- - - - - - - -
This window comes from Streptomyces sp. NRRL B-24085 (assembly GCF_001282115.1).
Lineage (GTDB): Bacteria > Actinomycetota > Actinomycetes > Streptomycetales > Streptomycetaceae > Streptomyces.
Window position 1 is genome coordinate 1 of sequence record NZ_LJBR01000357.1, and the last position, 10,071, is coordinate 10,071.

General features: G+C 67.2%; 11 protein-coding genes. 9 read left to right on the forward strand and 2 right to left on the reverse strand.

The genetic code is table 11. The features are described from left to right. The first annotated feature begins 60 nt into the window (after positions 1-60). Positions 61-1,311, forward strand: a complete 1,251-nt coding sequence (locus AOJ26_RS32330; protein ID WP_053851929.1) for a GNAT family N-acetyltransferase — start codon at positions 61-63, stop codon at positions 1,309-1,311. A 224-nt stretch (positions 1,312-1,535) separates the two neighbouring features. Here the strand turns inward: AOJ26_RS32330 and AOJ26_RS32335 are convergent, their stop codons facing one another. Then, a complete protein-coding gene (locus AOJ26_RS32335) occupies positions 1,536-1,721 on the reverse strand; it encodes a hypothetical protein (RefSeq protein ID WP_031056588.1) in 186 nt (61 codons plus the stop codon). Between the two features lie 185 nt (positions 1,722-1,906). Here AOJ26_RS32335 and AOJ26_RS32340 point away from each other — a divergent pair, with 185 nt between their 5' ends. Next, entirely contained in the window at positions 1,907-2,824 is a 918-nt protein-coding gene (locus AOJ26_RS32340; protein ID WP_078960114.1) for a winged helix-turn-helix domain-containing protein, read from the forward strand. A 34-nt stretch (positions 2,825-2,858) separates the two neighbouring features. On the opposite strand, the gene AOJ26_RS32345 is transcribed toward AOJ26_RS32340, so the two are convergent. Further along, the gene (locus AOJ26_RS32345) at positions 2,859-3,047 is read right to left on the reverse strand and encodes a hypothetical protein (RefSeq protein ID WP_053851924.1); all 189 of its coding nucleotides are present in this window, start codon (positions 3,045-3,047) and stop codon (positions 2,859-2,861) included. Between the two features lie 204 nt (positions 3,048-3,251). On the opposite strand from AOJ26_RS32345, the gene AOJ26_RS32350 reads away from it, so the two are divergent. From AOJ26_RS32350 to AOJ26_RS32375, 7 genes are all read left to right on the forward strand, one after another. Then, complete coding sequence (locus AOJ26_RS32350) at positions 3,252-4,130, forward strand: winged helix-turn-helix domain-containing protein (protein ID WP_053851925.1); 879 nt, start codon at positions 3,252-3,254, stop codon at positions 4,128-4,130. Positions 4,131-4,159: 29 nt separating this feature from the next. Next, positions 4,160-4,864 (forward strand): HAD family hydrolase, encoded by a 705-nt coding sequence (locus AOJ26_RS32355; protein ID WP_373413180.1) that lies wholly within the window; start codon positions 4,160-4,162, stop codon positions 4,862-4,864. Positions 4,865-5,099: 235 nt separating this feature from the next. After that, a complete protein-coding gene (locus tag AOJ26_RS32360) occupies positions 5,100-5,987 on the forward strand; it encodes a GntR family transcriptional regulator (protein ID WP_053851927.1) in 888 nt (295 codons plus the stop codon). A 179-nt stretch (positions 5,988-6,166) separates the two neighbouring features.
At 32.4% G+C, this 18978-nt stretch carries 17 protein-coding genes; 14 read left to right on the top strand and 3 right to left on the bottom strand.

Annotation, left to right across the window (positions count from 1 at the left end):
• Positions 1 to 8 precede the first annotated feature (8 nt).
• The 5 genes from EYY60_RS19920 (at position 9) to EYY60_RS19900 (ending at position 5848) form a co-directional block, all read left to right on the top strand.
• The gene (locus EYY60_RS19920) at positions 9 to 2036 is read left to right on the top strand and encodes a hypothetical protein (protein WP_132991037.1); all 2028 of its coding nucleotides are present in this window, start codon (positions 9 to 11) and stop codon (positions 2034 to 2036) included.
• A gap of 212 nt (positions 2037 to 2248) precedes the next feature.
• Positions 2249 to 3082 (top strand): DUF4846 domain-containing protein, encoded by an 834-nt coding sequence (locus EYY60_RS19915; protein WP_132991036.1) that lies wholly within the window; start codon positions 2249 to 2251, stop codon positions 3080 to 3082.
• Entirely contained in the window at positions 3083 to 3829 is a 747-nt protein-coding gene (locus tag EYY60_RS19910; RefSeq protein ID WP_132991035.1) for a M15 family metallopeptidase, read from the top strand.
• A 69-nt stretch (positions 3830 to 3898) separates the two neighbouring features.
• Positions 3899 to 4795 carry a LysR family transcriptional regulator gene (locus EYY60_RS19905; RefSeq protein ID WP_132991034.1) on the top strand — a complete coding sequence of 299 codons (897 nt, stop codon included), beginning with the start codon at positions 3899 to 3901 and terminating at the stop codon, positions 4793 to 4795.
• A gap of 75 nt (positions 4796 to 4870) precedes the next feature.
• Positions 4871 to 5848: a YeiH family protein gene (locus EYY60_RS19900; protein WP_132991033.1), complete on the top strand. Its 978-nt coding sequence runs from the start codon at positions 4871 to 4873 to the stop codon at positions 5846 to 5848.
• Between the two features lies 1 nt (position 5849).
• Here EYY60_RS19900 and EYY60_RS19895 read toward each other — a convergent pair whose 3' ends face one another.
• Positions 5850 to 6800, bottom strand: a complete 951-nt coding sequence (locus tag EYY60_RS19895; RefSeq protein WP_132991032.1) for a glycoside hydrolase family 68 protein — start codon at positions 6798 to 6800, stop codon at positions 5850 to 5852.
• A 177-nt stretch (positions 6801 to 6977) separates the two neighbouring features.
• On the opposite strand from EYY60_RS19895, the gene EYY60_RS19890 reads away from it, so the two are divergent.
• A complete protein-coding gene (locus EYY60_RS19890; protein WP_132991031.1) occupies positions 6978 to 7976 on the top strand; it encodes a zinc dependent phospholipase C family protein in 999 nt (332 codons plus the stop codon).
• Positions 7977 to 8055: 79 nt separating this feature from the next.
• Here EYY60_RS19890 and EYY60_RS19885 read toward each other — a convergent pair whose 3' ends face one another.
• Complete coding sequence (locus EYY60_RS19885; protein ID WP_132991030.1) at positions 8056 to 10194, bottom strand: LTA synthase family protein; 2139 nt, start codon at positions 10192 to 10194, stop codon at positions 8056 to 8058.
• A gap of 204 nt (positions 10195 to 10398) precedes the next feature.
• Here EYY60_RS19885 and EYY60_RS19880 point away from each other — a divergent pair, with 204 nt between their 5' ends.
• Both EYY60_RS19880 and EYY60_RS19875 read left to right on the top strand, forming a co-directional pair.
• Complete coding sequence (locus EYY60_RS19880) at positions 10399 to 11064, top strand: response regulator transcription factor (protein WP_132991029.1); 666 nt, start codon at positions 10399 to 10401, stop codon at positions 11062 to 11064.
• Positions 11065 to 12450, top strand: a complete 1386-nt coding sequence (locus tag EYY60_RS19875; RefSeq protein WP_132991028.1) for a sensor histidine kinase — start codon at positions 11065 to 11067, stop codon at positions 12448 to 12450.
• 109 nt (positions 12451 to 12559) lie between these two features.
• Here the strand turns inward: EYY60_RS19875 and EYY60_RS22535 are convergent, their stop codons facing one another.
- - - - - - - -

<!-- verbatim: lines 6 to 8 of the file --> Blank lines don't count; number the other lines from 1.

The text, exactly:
At 32.4% G+C, this 18978-nt stretch carries 17 protein-coding genes; 14 read left to right on the top strand and 3 right to left on the bottom strand.

Annotation, left to right across the window (positions count from 1 at the left end):
• Positions 1 to 8 precede the first annotated feature (8 nt).